Each group was then divided into two subgroups according to the presence or absence of vestibular complaints. In the symmetrical hearing loss group, 11 percent had frequently complained of vertigo or dizziness, and in the asymmetrical hearing loss group, 21 percent had such symptoms.
Thirty-five healthy civilian volunteer males of the same age who were never exposed to gun shooting or any other hazardous noise, served as a control group. None had a history of ear infection, head trauma, or was under any known ototoxic medication.
All of the subjects underwent a thorough otolaryngological, audiological and neurological examination to exclude any possible diseases affecting the balance system. Each subject with asymmetrical hearing impairment underwent either a CT scan or a MRI to exclude retrocochlear pathology. Electronystagmography (ENG), a test of the balance system, was performed on all of the subjects.
Results: There was no significant difference in the ages of both the study group subjects and the controls. Eleven percent of the subjects with symmetrical NIHL had symptoms of imbalance, dizziness or vertigo whereas in the asymmetrical group, 21 percent had such complaints, but the difference between these groups is not of statistical significance.
In 82 percent of the subjects with asymmetrical hearing loss, the left ear was more affected. Based on the results of the audiological tests, hearing loss was classified as cochlear in all exposed individuals. No retrocochlear pathology was found in any individual with asymmetrical hearing impairment.
In the group with symmetrical hearing loss, seven subjects (5.2 percent) had one or two abnormal ENG findings: three asymptomatic cases (2.5 percent) and four symptomatic cases (27 percent). Although there seems to be a difference between these two subgroups with regard to the low number of cases with abnormal ENG findings, this difference is not statistically significant.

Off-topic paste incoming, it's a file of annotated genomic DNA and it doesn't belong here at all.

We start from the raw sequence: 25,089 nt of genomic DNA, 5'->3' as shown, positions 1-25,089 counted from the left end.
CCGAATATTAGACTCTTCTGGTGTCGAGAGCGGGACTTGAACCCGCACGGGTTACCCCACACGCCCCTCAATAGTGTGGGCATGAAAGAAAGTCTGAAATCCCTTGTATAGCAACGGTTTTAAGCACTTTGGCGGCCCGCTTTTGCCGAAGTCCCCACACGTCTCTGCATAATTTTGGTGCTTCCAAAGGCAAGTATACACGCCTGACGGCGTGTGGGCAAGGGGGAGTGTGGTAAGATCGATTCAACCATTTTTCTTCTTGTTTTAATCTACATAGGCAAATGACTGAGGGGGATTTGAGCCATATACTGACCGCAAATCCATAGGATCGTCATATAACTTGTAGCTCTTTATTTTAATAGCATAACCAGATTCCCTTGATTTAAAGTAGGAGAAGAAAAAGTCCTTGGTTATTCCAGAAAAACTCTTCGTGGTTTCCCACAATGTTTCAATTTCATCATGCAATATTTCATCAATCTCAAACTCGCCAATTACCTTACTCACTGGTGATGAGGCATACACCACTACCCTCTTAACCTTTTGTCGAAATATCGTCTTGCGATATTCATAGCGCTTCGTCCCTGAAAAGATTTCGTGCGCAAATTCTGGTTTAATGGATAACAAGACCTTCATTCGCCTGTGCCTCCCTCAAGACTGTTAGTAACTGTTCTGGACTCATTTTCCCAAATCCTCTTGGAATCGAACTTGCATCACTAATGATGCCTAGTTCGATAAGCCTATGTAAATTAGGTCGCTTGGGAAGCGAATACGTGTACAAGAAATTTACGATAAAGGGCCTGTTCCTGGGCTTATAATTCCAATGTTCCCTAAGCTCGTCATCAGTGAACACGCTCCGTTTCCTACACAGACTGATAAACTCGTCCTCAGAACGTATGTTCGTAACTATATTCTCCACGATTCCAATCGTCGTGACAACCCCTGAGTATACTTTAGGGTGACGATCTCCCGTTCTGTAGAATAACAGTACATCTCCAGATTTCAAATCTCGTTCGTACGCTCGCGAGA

In the group with asymmetrical hearing loss, spontaneous nystagmus was seen in eight subjects with no statistically significant difference between the two subgroups. Gaze nystagmus, positional nystagmus, reduced caloric response and directional preponderance were significantly more common in the symptomatic subgroup.
A statistically significant difference was found regarding the results of all the ENG tests between the two groups. In the symmetrical hearing loss group only 5.2 percent of the subjects had abnormal findings, whereas in the asymmetrical hearing loss group, 46.8 percent of the subjects had pathological findings. This difference is statistically significant.
There was a strong correlation between the subjects' symptoms in the asymmetrical hearing loss group and the abnormal findings on the ENG: almost 81 percent of the subjects who complained of dizziness or vertigo had abnormal ENG findings. No correlation was found between the severity of the NIHL and the vestibular symptoms and abnormal findings.
Conclusion: The authors believe they have displayed objective evidence of vestibular involvement in combination with cochlear damage, in acoustic trauma only in those individuals with asymmetrical NIHL. This has medico-legal implications with regard to compensation claims on grounds of noise exposure, especially in those individuals with NIHL, in whom one ear is more affected than the other.